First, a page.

“Fiction keeps me safe from the hardships of real life”
For the author of “The Dictator’s Last Night”, Muammar Gaddafi was a tragic figure. He wrote this gripping first-person novel in just three weeks.
Yasmina Khadra, whose real name is Mohammed Moulessehoul, is a Bedouin,an ex-officer and a big dreamer. His many outstanding books are stylistically classic but modern in the choice of themes. The author of “The Swallows of Kabul” (2002) and “What the Day Owes the Night” (2008) is a prose poet capable of writing a novel in three weeks, as he did his latest work, “The Dictator’s Last Night”, which came out in 10 countries. It will soon be published in the Arab world.
Khadra was born in Kenadsa, in Algeria’s Sahara Desert. His mother was a nomad, his father a nurse who joined the National Liberation Army (NLA) and rose to the rank of officer. Khadra himself became a career officer before retiring in 2000 with the rank of major after 36 years of service. Today he lives in Paris. In 1984, he started writing novels under his own name before military censorship silenced him for 11 years. In 1997, “Morituri” came out in France, revealing him to the general public under the pseudonym Yasmina Khadra, which is made up of his wife’s first two given names. “You gave me your name for life,” she told him. “I’m giving you mine for posterity.”
Today, the 60-year-old’s prolific, powerful oeuvre comprises 23 or 25 books (he has lost count) sold in the millions of copies. Khadra writes in French, but his work has been translated in 45 countries and adapted for the cinema, theatre, comic books, dance and other art forms. He has also written many television and cinema screenplays, but keeps his future projects a secret with a sly smile.
AM: What is the strength behind your writing?
Yasmina Khadra: Writing is a way of taking part in the common effort, a public service, a beautiful obsession with dusting off bridges between peoples, cultures and mindsets. If my writing has any power, it lies in the need to give the best of myself. I love writing, which to me means reaching out to others, sharing some of my dreams and a little of my pleasure with them, thereby participating in the common effort.
You wrote your latest novel in three weeks. What was so urgent about it?
I write very fast and I write many different things at the same time, but there’s no urgency when I do and never has been. The novel had been taking shape in my mind for two years. Writing it was just putting down on paper what I had already thought up and plotted out. I want to build a body of work worthy of my readers. I’m lucky to have an audience that encourages me and I try to put what I think I know and my way of seeing the world within the reach of those who read me. The times we live in speak to my conscience. I’m trying to understand them, to shed at least a little light into the dark corners of the political and cultural upheavals that are shaking human relationships. I have two cultures, Western and Arabic-Berber, as well as a certain amount of experience on the ground. I’m trying to help people understand each other. I can tackle any issue, any world — except science fiction — and fill it with serenity. Literature is my homeland, my refuge, my asceticism. Fiction keeps me safe from the hardships of real life, protects my hopes and my love for people.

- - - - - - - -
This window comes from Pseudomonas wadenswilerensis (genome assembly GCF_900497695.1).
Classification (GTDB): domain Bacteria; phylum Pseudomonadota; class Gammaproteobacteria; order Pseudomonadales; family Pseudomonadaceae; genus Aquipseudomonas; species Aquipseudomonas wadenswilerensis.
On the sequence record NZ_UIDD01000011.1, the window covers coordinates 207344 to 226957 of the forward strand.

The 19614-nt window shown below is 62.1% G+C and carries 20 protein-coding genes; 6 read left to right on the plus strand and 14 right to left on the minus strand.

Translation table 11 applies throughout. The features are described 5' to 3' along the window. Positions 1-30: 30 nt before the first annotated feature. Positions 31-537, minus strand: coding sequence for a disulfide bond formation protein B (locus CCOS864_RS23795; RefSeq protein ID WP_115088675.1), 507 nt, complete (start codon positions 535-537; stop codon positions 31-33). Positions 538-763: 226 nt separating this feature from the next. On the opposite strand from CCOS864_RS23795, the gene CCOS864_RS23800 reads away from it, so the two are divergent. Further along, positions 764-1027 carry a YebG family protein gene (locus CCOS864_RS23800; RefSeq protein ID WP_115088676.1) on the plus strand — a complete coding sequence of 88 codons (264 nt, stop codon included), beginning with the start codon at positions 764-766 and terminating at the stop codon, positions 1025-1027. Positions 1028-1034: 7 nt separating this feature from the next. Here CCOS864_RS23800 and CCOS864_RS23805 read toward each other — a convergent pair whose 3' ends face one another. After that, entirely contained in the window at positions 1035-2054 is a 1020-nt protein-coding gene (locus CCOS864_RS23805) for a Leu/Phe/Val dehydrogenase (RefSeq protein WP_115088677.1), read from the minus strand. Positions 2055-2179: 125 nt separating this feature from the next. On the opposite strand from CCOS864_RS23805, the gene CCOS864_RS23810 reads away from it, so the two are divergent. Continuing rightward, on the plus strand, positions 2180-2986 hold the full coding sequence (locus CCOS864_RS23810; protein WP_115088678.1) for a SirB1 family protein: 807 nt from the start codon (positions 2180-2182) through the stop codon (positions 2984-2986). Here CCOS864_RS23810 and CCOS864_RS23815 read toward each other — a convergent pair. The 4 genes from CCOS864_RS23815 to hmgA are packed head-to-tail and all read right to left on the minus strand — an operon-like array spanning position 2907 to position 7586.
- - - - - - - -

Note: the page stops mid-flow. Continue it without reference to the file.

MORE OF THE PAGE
“The Dictator’s Last Night” recounts Gaddafi’s last hours in the first person. You’ve never been to Libya and met the ex-dictator just once, on an official visit to Algeria, yet everything in it rings true.
Flaubert said, “Everything we make up is true.” That’s the magic of writing. Perhaps there’s some legitimate claim I can make to writing about the Libyan leader. My roots are Bedouin. I was born into a desert tribe, and I’m North African, Arab-Berber and Muslim, like him. Gaddafi wasn’t totally foreign to me. Not only that, but he also corresponded to the literary character I cared about. The tragedy I wanted to write fit him like a glove. Nothing has really changed since Sophocles. The same dramas and the same absurdities speak to us, as though each generation has claimed its share of tragedy. We haven’t learned a thing. All the cataclysms that have shaken our world throughout the ages have done nothing to wake us up. To me, Gaddafi is the child of King Lear, Oedipus, Antigone. I even based my text on the idea of the three unities: place, action and time. Above all, I want it to be a literary work with its language, its soaring moments, its brilliant flashes and its inventiveness. There was a real interest in the character. He died before we could hear him explain his reign and his crimes. The novel tries to fill that gap.